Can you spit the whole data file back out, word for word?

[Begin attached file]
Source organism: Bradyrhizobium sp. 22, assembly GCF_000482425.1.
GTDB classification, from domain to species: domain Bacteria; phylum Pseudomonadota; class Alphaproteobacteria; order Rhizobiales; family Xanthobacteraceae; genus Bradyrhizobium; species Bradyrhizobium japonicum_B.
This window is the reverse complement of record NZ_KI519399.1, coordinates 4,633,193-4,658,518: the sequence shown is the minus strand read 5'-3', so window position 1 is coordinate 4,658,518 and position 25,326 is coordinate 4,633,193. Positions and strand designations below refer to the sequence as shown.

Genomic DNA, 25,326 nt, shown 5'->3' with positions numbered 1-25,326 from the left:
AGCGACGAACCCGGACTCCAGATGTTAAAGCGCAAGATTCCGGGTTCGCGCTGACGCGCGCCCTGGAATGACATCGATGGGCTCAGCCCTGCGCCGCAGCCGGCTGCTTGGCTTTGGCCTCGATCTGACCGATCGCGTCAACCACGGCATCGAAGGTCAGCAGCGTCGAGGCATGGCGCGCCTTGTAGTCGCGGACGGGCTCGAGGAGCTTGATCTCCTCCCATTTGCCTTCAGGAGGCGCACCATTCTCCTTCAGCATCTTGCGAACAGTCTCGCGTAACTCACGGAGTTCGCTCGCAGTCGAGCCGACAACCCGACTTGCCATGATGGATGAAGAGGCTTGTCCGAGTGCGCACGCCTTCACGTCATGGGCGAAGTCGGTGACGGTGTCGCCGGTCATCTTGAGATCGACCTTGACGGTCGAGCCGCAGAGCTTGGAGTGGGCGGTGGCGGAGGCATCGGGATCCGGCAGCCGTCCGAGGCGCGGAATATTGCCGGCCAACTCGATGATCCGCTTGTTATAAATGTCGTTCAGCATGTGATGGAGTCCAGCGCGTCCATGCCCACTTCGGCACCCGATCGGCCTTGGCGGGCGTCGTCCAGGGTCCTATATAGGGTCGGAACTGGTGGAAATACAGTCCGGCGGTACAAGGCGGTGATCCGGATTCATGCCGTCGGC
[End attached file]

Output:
Source organism: Bradyrhizobium sp. 22, assembly GCF_000482425.1.
GTDB classification, from domain to species: domain Bacteria; phylum Pseudomonadota; class Alphaproteobacteria; order Rhizobiales; family Xanthobacteraceae; genus Bradyrhizobium; species Bradyrhizobium japonicum_B.
This window is the reverse complement of record NZ_KI519399.1, coordinates 4,633,193-4,658,518: the sequence shown is the minus strand read 5'-3', so window position 1 is coordinate 4,658,518 and position 25,326 is coordinate 4,633,193. Positions and strand designations below refer to the sequence as shown.

Genomic DNA, 25,326 nt, shown 5'->3' with positions numbered 1-25,326 from the left:
AGCGACGAACCCGGACTCCAGATGTTAAAGCGCAAGATTCCGGGTTCGCGCTGACGCGCGCCCTGGAATGACATCGATGGGCTCAGCCCTGCGCCGCAGCCGGCTGCTTGGCTTTGGCCTCGATCTGACCGATCGCGTCAACCACGGCATCGAAGGTCAGCAGCGTCGAGGCATGGCGCGCCTTGTAGTCGCGGACGGGCTCGAGGAGCTTGATCTCCTCCCATTTGCCTTCAGGAGGCGCACCATTCTCCTTCAGCATCTTGCGAACAGTCTCGCGTAACTCACGGAGTTCGCTCGCAGTCGAGCCGACAACCCGACTTGCCATGATGGATGAAGAGGCTTGTCCGAGTGCGCACGCCTTCACGTCATGGGCGAAGTCGGTGACGGTGTCGCCGGTCATCTTGAGATCGACCTTGACGGTCGAGCCGCAGAGCTTGGAGTGGGCGGTGGCGGAGGCATCGGGATCCGGCAGCCGTCCGAGGCGCGGAATATTGCCGGCCAACTCGATGATCCGCTTGTTATAAATGTCGTTCAGCATGTGATGGAGTCCAGCGCGTCCATGCCCACTTCGGCACCCGATCGGCCTTGGCGGGCGTCGTCCAGGGTCCTATATAGGGTCGGAACTGGTGGAAATACAGTCCGGCGGTACAAGGCGGTGATCCGGATTCATGCCGTCGGC